Physician, teacher, pioneer in environmental medicine, friend. Born on March 30, 1948, in Sydney, N.S.; died on Oct. 29, 2013, in Bountiful, Utah, of cancer, aged 65.
When Jerry Ross began training in 1969 at Dalhousie Medical School to become a family doctor, he had no idea he would become a leader in environmental medicine – nor how his own health would shape his career.
While working as a GP in New Minas, N.S., in the early 1980s, he became progressively weaker from an illness that defied diagnosis. The Environmental Health Centre of Dallas finally determined that he had developed multiple chemical sensitivity (MCS), triggered by dry-cleaning fluid that had tainted the New Minas water supply. After his health improved, Jerry was trained and certified in Texas and England in environmental medicine, and began working at the Dallas clinic.
At a time when the environmental impact on health was not being taught in medical school, he pioneered the field, helping to persuade the Nova Scotia government to open a pilot Environmental Medicine Clinic in Halifax in 1990. He ran the part-time clinic for five years, travelling every two months with a team of nurses from Dallas to treat patients who had struggled get help for their illnesses.
The part-time clinic was a success and grew to include several doctors, nurses and a host of volunteers. There was a two-year waiting list when more than 800 staff at Halifax’s Camp Hill Hospital became ill from toxins that entered the ventilation system. The clinic’s success caused the government to continue to increase financing and resulted in the promise of a full-time clinic.
Although Jerry remained in Dallas with his wife, Heather, and sons Graham and Andrew, his work in Halifax had raised awareness, both in the medical community and public at large, about the risks of chemicals and pollutants. He applied new treatments for allergies and sensitivities, fostered groups working to create healthier schools, homes and offices, and encouraged organic food. He influenced groups pushing for incinerator bans, controls on pesticides, and smoke- and fragrance-free venues. He was truly the father of environmental health in Nova Scotia.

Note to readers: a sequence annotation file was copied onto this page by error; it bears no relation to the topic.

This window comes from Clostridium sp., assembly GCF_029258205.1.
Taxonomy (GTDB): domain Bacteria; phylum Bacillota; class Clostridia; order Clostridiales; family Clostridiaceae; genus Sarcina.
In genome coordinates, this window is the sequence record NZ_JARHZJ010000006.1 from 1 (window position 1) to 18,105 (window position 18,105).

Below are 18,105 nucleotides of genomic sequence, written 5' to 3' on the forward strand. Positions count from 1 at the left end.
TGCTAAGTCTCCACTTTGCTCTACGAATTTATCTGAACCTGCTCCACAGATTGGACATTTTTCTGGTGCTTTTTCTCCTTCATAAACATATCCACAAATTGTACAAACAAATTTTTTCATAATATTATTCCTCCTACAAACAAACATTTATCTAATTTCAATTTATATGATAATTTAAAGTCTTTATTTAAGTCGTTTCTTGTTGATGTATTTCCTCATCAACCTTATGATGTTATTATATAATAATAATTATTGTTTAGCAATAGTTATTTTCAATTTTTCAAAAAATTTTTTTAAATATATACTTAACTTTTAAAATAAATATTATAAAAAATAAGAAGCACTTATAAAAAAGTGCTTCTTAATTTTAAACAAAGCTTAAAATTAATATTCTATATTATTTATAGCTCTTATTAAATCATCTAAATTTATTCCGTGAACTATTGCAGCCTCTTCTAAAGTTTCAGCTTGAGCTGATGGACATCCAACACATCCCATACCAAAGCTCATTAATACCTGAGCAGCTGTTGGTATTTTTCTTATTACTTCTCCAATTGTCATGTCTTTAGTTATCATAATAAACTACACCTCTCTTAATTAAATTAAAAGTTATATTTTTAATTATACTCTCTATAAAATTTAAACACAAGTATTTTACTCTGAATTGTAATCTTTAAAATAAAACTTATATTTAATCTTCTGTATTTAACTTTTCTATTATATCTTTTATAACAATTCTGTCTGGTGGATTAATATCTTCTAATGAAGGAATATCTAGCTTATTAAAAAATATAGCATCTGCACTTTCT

He also served on an advisory board to the Ontario Ministry of Health that established the Environmental Health Clinic and Environmental Hypersensitivity Research Unit at the University of Toronto. In the United States, first in Dallas and later in Utah, he became nationally acclaimed for his exemplary clinical, research and teaching skills. He served two terms as president of the American Academy of Environmental Medicine and was consulted by many organizations, including the presidential commission on the chemical exposure of victims of the Sept. 11, 2001, terrorist attacks.
In 1999, Jerry moved to Utah to establish an environmental health clinic, but an accident caused serious MCS symptoms to return and forced a semi-retirement. He worked on smaller projects, including serving as medical director for a program for police officers who developed MCS after conducting raids on meth labs.
Along with his keen intellect and generous personality, Jerry had a fine sense of humour. He enjoyed pulling pranks, such as the time he hid apple juice among the urine samples in his clinic. He raised quite a fuss among the staff when he took a long drink from the cup.
He was a frequent lecturer, and always began his talks with a picture of a Nova Scotia lighthouse – a symbol of light, guidance, hope and comfort. These were the things he offered to everyone he touched.
Dr. Patricia Beresford is a friend and colleague of Jerry; Karen Robinson is a friend and former patient of his.
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